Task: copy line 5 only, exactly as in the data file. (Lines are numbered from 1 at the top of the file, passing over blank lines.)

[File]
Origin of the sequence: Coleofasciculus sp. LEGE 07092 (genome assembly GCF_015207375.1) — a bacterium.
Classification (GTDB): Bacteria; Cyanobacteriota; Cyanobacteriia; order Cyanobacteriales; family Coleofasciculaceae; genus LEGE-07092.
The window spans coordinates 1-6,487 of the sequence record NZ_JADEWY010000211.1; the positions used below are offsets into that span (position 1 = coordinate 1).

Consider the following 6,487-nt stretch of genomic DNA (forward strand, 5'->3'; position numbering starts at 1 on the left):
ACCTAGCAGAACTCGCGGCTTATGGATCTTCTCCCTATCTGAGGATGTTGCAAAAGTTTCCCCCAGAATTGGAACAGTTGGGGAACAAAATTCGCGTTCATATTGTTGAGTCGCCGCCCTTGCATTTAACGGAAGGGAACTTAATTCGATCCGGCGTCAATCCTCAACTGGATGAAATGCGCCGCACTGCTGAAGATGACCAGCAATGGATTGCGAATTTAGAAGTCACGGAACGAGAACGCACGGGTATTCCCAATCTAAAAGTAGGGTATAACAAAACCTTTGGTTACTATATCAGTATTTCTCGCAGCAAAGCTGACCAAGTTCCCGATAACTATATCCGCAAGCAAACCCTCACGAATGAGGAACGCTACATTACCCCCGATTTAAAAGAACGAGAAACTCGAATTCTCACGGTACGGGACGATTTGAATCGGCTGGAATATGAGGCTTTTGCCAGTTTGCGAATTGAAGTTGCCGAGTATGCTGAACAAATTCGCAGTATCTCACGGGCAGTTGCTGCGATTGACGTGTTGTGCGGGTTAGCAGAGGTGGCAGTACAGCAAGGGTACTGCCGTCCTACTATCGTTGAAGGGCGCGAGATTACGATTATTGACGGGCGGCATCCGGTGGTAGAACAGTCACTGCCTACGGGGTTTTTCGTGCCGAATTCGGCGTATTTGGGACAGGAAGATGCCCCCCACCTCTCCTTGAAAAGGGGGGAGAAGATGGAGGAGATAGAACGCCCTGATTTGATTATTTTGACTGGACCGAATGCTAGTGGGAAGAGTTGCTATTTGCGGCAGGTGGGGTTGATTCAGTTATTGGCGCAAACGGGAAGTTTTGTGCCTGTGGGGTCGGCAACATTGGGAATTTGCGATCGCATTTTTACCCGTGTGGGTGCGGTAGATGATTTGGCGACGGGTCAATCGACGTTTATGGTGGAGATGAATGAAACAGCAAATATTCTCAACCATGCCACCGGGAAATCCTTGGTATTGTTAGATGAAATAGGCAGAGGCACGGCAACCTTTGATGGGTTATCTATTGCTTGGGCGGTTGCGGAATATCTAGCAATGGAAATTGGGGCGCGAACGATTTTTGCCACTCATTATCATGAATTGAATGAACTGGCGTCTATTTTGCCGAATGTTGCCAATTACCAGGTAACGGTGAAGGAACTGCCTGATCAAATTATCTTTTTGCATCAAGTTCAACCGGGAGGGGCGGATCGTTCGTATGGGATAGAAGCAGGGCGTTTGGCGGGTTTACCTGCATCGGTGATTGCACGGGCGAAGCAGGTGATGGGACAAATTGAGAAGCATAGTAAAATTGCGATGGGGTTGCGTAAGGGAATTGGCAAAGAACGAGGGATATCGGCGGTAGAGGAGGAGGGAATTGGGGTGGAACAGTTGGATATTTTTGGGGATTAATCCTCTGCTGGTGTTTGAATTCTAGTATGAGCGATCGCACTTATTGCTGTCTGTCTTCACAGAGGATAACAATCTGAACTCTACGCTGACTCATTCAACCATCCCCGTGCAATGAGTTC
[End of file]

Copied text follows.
ACCTAGCAGAACTCGCGGCTTATGGATCTTCTCCCTATCTGAGGATGTTGCAAAAGTTTCCCCCAGAATTGGAACAGTTGGGGAACAAAATTCGCGTTCATATTGTTGAGTCGCCGCCCTTGCATTTAACGGAAGGGAACTTAATTCGATCCGGCGTCAATCCTCAACTGGATGAAATGCGCCGCACTGCTGAAGATGACCAGCAATGGATTGCGAATTTAGAAGTCACGGAACGAGAACGCACGGGTATTCCCAATCTAAAAGTAGGGTATAACAAAACCTTTGGTTACTATATCAGTATTTCTCGCAGCAAAGCTGACCAAGTTCCCGATAACTATATCCGCAAGCAAACCCTCACGAATGAGGAACGCTACATTACCCCCGATTTAAAAGAACGAGAAACTCGAATTCTCACGGTACGGGACGATTTGAATCGGCTGGAATATGAGGCTTTTGCCAGTTTGCGAATTGAAGTTGCCGAGTATGCTGAACAAATTCGCAGTATCTCACGGGCAGTTGCTGCGATTGACGTGTTGTGCGGGTTAGCAGAGGTGGCAGTACAGCAAGGGTACTGCCGTCCTACTATCGTTGAAGGGCGCGAGATTACGATTATTGACGGGCGGCATCCGGTGGTAGAACAGTCACTGCCTACGGGGTTTTTCGTGCCGAATTCGGCGTATTTGGGACAGGAAGATGCCCCCCACCTCTCCTTGAAAAGGGGGGAGAAGATGGAGGAGATAGAACGCCCTGATTTGATTATTTTGACTGGACCGAATGCTAGTGGGAAGAGTTGCTATTTGCGGCAGGTGGGGTTGATTCAGTTATTGGCGCAAACGGGAAGTTTTGTGCCTGTGGGGTCGGCAACATTGGGAATTTGCGATCGCATTTTTACCCGTGTGGGTGCGGTAGATGATTTGGCGACGGGTCAATCGACGTTTATGGTGGAGATGAATGAAACAGCAAATATTCTCAACCATGCCACCGGGAAATCCTTGGTATTGTTAGATGAAATAGGCAGAGGCACGGCAACCTTTGATGGGTTATCTATTGCTTGGGCGGTTGCGGAATATCTAGCAATGGAAATTGGGGCGCGAACGATTTTTGCCACTCATTATCATGAATTGAATGAACTGGCGTCTATTTTGCCGAATGTTGCCAATTACCAGGTAACGGTGAAGGAACTGCCTGATCAAATTATCTTTTTGCATCAAGTTCAACCGGGAGGGGCGGATCGTTCGTATGGGATAGAAGCAGGGCGTTTGGCGGGTTTACCTGCATCGGTGATTGCACGGGCGAAGCAGGTGATGGGACAAATTGAGAAGCATAGTAAAATTGCGATGGGGTTGCGTAAGGGAATTGGCAAAGAACGAGGGATATCGGCGGTAGAGGAGGAGGGAATTGGGGTGGAACAGTTGGATATTTTTGGGGATTAATCCTCTGCTGGTGTTTGAATTCTAGTATGAGCGATCGCACTTATTGCTGTCTGTCTTCACAGAGGATAACAATCTGAACTCTACGCTGACTCATTCAACCATCCCCGTGCAATGAGTTC